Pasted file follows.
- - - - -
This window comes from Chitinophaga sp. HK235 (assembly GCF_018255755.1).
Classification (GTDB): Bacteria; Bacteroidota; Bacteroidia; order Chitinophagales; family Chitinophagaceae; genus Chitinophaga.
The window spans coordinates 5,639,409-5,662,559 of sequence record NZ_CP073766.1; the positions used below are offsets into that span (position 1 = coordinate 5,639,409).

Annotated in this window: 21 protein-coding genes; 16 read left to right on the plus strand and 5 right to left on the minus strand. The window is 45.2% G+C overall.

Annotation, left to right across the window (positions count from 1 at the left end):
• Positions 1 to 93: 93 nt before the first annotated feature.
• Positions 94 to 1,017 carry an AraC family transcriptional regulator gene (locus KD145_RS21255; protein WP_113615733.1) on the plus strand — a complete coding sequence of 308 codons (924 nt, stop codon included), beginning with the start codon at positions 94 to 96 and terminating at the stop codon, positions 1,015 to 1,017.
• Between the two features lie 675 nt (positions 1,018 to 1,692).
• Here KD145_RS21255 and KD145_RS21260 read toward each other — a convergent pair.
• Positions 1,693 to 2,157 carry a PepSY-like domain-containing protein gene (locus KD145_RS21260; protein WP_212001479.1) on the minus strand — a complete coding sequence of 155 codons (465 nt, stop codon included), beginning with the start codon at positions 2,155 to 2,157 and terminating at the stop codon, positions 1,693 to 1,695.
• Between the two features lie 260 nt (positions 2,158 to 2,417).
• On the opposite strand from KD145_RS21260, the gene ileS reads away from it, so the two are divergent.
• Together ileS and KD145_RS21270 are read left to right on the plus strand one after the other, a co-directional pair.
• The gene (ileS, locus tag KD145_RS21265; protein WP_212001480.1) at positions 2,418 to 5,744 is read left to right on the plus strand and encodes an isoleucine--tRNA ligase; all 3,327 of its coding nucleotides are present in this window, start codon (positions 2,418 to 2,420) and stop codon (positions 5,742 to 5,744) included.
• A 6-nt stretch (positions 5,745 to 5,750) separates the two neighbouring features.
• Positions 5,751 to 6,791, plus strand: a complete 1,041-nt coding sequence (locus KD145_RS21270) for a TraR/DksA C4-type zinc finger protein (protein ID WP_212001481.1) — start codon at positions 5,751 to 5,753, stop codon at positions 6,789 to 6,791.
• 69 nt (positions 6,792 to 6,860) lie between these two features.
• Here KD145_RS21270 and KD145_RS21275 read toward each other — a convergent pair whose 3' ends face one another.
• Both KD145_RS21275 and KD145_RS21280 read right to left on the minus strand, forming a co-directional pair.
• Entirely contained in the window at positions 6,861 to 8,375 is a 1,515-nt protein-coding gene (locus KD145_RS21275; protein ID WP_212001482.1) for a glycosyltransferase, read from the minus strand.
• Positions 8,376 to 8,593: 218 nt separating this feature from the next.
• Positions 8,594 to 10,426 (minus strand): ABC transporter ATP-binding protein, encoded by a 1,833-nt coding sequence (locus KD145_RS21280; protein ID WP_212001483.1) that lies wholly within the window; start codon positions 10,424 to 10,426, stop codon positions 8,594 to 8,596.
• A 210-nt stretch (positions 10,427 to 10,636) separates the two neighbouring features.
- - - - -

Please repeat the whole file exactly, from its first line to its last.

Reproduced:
This window comes from Chitinophaga sp. HK235 (assembly GCF_018255755.1).
Classification (GTDB): Bacteria; Bacteroidota; Bacteroidia; order Chitinophagales; family Chitinophagaceae; genus Chitinophaga.
The window spans coordinates 5,639,409-5,662,559 of sequence record NZ_CP073766.1; the positions used below are offsets into that span (position 1 = coordinate 5,639,409).

Annotated in this window: 21 protein-coding genes; 16 read left to right on the plus strand and 5 right to left on the minus strand. The window is 45.2% G+C overall.

Annotation, left to right across the window (positions count from 1 at the left end):
• Positions 1 to 93: 93 nt before the first annotated feature.
• Positions 94 to 1,017 carry an AraC family transcriptional regulator gene (locus KD145_RS21255; protein WP_113615733.1) on the plus strand — a complete coding sequence of 308 codons (924 nt, stop codon included), beginning with the start codon at positions 94 to 96 and terminating at the stop codon, positions 1,015 to 1,017.
• Between the two features lie 675 nt (positions 1,018 to 1,692).
• Here KD145_RS21255 and KD145_RS21260 read toward each other — a convergent pair.
• Positions 1,693 to 2,157 carry a PepSY-like domain-containing protein gene (locus KD145_RS21260; protein WP_212001479.1) on the minus strand — a complete coding sequence of 155 codons (465 nt, stop codon included), beginning with the start codon at positions 2,155 to 2,157 and terminating at the stop codon, positions 1,693 to 1,695.
• Between the two features lie 260 nt (positions 2,158 to 2,417).
• On the opposite strand from KD145_RS21260, the gene ileS reads away from it, so the two are divergent.
• Together ileS and KD145_RS21270 are read left to right on the plus strand one after the other, a co-directional pair.
• The gene (ileS, locus tag KD145_RS21265; protein WP_212001480.1) at positions 2,418 to 5,744 is read left to right on the plus strand and encodes an isoleucine--tRNA ligase; all 3,327 of its coding nucleotides are present in this window, start codon (positions 2,418 to 2,420) and stop codon (positions 5,742 to 5,744) included.
• A 6-nt stretch (positions 5,745 to 5,750) separates the two neighbouring features.
• Positions 5,751 to 6,791, plus strand: a complete 1,041-nt coding sequence (locus KD145_RS21270) for a TraR/DksA C4-type zinc finger protein (protein ID WP_212001481.1) — start codon at positions 5,751 to 5,753, stop codon at positions 6,789 to 6,791.
• 69 nt (positions 6,792 to 6,860) lie between these two features.
• Here KD145_RS21270 and KD145_RS21275 read toward each other — a convergent pair whose 3' ends face one another.
• Both KD145_RS21275 and KD145_RS21280 read right to left on the minus strand, forming a co-directional pair.
• Entirely contained in the window at positions 6,861 to 8,375 is a 1,515-nt protein-coding gene (locus KD145_RS21275; protein ID WP_212001482.1) for a glycosyltransferase, read from the minus strand.
• Positions 8,376 to 8,593: 218 nt separating this feature from the next.
• Positions 8,594 to 10,426 (minus strand): ABC transporter ATP-binding protein, encoded by a 1,833-nt coding sequence (locus KD145_RS21280; protein ID WP_212001483.1) that lies wholly within the window; start codon positions 10,424 to 10,426, stop codon positions 8,594 to 8,596.
• A 210-nt stretch (positions 10,427 to 10,636) separates the two neighbouring features.